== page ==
Egypt’s Minister of Foreign Affairs Sameh Shokri stated Wednesday that the government is still searching for answers to the death and apparent torture of Italian research student Giulio Regeni, before referring the involved persons to trial.
During the Canadian Businessmen Council’s symposium titled by “Egypt’s foreign policy: gains and challenges”, Shokri added that the Italian and Egyptian Ministries of Justice are cooperating to solve the case.
He asserted that Egypt is handling the case with transparency, and is insistent on revealing the facts.
The Italian News Agency (ANSA) reported that Rome prosecutors are set to investigate seven agents of the Egyptian secret service, in a probe into the alleged abduction, torture and murder of Regeni in Cairo, early 2016.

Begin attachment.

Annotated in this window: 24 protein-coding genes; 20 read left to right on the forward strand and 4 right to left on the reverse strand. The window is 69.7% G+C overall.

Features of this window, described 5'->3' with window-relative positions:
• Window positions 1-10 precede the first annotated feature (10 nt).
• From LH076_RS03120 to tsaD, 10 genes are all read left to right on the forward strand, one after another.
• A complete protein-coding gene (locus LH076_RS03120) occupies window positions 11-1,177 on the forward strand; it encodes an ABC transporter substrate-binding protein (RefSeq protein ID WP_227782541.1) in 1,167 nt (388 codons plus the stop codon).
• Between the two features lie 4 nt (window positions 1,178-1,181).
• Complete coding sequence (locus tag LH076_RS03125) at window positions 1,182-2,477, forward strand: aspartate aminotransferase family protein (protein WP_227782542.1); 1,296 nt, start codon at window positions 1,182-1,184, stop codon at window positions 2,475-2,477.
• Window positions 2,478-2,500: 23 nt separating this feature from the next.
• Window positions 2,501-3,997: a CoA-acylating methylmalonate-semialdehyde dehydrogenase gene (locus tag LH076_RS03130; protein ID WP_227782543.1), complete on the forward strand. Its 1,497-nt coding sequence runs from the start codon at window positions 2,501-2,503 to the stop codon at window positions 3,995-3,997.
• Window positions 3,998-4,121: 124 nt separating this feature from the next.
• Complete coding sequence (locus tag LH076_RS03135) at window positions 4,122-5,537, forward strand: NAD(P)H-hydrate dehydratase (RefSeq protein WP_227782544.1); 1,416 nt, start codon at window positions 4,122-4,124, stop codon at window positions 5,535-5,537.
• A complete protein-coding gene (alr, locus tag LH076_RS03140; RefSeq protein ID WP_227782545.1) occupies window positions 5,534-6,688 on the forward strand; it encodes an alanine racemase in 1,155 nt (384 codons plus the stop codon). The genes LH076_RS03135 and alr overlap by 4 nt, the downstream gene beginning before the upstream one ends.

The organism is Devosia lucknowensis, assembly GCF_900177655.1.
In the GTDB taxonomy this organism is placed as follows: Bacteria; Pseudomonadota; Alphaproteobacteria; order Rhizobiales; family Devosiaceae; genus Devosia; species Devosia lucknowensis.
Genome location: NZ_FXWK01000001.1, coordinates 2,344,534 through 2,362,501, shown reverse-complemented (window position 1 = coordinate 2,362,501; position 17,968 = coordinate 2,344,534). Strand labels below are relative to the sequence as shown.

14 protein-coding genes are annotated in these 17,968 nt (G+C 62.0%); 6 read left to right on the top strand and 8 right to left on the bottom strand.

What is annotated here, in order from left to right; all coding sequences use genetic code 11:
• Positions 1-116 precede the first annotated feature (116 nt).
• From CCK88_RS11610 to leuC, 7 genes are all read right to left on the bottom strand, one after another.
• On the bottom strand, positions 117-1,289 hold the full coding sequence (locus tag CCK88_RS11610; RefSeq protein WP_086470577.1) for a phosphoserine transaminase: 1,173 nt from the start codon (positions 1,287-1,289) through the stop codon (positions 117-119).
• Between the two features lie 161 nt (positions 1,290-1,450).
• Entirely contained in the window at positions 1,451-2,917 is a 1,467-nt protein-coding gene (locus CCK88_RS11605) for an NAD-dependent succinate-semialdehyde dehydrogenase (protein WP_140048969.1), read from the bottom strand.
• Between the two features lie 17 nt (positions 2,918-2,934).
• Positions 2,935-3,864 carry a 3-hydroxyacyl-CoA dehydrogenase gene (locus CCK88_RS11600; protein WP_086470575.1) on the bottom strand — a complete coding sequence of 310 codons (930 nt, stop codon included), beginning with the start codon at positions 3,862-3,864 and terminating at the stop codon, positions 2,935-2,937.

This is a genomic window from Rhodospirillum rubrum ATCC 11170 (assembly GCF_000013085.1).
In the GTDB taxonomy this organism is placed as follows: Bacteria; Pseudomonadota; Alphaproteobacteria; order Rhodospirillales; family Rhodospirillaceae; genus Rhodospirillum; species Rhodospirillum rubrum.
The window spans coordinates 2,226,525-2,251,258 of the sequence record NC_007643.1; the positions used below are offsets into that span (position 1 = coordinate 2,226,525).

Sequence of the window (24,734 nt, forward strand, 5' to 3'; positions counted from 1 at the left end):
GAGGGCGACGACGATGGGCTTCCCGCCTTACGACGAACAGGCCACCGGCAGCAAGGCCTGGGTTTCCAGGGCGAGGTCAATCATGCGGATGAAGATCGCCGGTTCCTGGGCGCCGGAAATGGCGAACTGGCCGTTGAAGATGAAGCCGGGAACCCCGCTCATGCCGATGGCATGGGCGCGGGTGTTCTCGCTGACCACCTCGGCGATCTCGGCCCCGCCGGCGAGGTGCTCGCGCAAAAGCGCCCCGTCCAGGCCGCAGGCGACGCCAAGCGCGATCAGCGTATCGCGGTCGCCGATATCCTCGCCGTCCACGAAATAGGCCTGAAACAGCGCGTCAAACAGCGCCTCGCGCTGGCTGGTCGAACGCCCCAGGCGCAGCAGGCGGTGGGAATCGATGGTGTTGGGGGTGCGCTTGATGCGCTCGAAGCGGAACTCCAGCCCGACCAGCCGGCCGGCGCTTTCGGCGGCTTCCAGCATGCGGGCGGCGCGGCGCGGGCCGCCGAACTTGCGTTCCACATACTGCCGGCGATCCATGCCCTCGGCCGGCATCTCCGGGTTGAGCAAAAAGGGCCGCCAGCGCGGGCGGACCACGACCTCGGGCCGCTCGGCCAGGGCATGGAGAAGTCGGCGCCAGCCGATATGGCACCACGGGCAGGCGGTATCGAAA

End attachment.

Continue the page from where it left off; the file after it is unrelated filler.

Regeni, a 28-year-old Italian PhD student at the University of Cambridge, was conducting field research into Egypt’s independent trade unions when he disappeared January 24, 2016 in central Cairo, amid a high presence of police in the area, who were anticipating protests.
His mutilated body, bearing signs of torture, was discovered on a desert roadside, on February 6 2016.
Initially, Egyptian police officials suggested Regeni died in a road accident. However, an Italian autopsy showed that his body was covered with cuts, and his bones were broken, indicating that he had been beaten with “fists, batons and hammers.”
Egypt has emphatically denied that its police were involved in his abduction, torture, or death.
Edited translation from Al-Masry Al-Youm.